Conferencing Distractions

“What do you think, Mr. Smith?  Mr. Smith?  Hello, are you there?”

“Oh, sorry.  Ah… what was the question again?”

Obviously Mr. Smith wasn’t giving the conference call his full attention.  Even if you’ve been in just a few conference calls, you’ve probably experienced a similar situation.  These days, we have so much technology and productivity at our fingertips; it can be difficult not to get distracted.

Email is one of the main culprits of distraction when audio conferencing.  It’s almost impossible not to click on the inbox when you hear that little chime, or see some unchecked mail.  But when we do, we run the risk of losing track of what’s being said.  Unless exchanging emails is part of the conference call, the best idea is to close your email until the call is over.

Chat, or instant messaging, is both a blessing and a curse for audio conferencing.  With chat on, at any time a window could pop up with something important, or something frivolous.  Either way, we stop paying attention to the conference call. 

However, sometimes things need to be said during audio conferencing that can’t actually be said out loud.  Chat is excellent for this.  It’s instant and just between you and the other person.  Quick messages like, “You’ve got one minute left, wrap it up,” or “The answer is blue,” can be invaluable.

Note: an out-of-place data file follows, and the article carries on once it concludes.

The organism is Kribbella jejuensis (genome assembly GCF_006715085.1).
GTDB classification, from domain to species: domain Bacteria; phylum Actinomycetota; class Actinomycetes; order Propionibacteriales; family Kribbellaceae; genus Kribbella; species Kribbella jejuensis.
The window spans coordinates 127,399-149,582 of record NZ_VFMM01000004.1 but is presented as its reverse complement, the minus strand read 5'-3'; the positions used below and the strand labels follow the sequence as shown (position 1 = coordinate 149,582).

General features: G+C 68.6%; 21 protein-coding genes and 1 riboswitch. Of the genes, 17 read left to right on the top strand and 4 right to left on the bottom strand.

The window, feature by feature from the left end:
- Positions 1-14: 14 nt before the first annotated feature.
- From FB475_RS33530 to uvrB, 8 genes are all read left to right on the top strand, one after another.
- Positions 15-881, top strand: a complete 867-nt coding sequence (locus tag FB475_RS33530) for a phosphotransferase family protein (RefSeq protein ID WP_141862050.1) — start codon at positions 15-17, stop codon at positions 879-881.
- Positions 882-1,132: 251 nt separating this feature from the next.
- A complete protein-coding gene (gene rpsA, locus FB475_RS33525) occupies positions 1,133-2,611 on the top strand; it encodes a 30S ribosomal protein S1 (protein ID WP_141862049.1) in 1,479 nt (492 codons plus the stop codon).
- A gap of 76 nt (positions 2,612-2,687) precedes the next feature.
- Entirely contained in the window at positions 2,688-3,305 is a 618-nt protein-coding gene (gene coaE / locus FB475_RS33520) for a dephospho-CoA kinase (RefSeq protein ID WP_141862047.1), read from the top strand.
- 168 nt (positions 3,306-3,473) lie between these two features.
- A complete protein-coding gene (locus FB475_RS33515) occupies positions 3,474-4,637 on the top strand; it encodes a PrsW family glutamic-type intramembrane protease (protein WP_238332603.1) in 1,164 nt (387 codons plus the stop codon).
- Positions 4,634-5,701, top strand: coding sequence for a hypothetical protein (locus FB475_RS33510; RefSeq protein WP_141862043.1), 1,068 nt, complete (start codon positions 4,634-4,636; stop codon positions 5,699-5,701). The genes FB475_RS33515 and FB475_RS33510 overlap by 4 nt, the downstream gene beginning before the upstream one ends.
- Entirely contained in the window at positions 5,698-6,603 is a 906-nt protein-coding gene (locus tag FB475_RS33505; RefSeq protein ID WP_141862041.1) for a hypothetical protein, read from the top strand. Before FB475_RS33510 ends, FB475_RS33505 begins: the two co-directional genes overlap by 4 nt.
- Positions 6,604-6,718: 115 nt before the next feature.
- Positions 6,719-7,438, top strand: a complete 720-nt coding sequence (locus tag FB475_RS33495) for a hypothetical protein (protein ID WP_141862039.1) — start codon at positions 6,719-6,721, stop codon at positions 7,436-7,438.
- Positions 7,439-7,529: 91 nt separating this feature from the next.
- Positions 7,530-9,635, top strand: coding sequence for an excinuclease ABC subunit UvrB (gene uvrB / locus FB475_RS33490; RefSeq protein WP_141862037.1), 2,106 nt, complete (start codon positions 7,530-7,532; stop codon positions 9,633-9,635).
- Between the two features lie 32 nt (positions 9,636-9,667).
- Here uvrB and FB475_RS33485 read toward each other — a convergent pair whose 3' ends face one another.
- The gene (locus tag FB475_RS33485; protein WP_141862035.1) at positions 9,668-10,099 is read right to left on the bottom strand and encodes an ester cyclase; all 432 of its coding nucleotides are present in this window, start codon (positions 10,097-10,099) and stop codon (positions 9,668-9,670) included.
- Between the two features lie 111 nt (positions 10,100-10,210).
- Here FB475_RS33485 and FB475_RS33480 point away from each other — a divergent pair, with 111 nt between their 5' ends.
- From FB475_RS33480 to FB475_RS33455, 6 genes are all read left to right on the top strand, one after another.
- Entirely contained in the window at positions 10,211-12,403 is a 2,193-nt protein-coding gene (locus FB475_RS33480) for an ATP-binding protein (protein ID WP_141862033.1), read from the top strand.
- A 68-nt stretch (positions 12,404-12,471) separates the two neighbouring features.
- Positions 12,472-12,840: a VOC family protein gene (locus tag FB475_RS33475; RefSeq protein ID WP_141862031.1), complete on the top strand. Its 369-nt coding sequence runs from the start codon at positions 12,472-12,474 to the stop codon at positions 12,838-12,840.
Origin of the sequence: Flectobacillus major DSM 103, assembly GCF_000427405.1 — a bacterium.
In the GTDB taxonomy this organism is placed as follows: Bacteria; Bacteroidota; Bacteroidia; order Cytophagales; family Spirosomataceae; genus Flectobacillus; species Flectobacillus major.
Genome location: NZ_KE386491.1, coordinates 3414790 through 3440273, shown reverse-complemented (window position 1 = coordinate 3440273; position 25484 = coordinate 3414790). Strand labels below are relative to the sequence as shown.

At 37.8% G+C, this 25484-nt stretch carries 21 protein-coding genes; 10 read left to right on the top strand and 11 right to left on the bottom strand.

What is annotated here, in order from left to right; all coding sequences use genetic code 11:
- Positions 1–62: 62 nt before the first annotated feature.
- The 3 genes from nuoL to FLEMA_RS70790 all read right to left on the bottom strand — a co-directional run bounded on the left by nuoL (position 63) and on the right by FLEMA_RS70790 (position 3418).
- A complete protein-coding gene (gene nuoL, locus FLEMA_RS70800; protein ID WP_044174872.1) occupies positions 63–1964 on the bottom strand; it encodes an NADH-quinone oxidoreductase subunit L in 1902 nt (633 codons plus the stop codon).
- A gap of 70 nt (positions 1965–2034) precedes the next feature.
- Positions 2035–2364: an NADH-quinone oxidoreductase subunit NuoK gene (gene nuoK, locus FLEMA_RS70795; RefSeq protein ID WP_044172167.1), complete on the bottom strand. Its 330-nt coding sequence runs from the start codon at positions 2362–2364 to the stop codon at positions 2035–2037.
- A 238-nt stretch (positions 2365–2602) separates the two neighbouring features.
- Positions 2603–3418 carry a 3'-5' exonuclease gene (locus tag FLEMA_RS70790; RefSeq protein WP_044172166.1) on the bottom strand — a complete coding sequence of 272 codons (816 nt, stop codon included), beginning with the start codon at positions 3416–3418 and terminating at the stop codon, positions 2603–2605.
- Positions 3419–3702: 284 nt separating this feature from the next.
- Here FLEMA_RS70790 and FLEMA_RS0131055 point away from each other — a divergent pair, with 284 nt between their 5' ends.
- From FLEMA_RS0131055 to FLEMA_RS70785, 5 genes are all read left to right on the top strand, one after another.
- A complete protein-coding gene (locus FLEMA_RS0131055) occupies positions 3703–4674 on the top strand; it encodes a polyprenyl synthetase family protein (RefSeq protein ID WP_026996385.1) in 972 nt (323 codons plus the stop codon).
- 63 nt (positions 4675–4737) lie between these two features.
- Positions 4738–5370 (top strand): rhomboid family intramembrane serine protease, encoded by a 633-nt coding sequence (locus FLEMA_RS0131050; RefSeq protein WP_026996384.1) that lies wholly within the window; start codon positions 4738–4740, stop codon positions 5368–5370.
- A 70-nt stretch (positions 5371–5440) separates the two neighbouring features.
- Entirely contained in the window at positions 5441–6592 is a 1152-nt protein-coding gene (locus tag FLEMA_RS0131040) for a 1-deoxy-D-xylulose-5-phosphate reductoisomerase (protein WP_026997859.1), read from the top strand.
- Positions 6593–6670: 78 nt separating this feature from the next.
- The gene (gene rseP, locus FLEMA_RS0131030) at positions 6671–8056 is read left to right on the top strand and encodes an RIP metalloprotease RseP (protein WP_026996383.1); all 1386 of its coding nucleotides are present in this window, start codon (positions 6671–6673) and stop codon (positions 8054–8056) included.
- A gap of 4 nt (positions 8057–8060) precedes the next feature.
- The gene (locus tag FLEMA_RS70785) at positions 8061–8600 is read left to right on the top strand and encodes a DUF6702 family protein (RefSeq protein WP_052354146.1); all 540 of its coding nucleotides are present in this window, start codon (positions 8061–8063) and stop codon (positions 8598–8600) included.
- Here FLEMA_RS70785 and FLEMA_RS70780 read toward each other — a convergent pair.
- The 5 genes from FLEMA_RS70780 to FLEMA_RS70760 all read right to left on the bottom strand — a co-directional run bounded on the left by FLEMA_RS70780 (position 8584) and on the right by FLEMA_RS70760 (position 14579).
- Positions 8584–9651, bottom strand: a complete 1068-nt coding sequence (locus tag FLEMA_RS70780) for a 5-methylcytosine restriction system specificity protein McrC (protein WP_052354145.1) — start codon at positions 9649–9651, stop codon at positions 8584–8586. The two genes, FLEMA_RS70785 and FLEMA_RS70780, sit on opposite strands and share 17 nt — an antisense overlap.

Because instant messaging can be invaluable as a means of backdoor communications, you might not want to shut it off.  Instead, switch your instant messaging status from “Available” to “Busy” or “In a meeting.”  That way, you won’t be bothered except by an urgent message from another participant in the meeting: “Don’t forget today is Mr. Smith’s birthday!”

But during the audio conference when you ask someone a question, don’t assume that someone is distracted just because they don’t answer immediately.  Good audio conferencing manners dictate that you mute yourself when not speaking to cut down on background noise.  They may just be trying to find the unmute button.  Here’s a good tip on asking questions during an audio conference.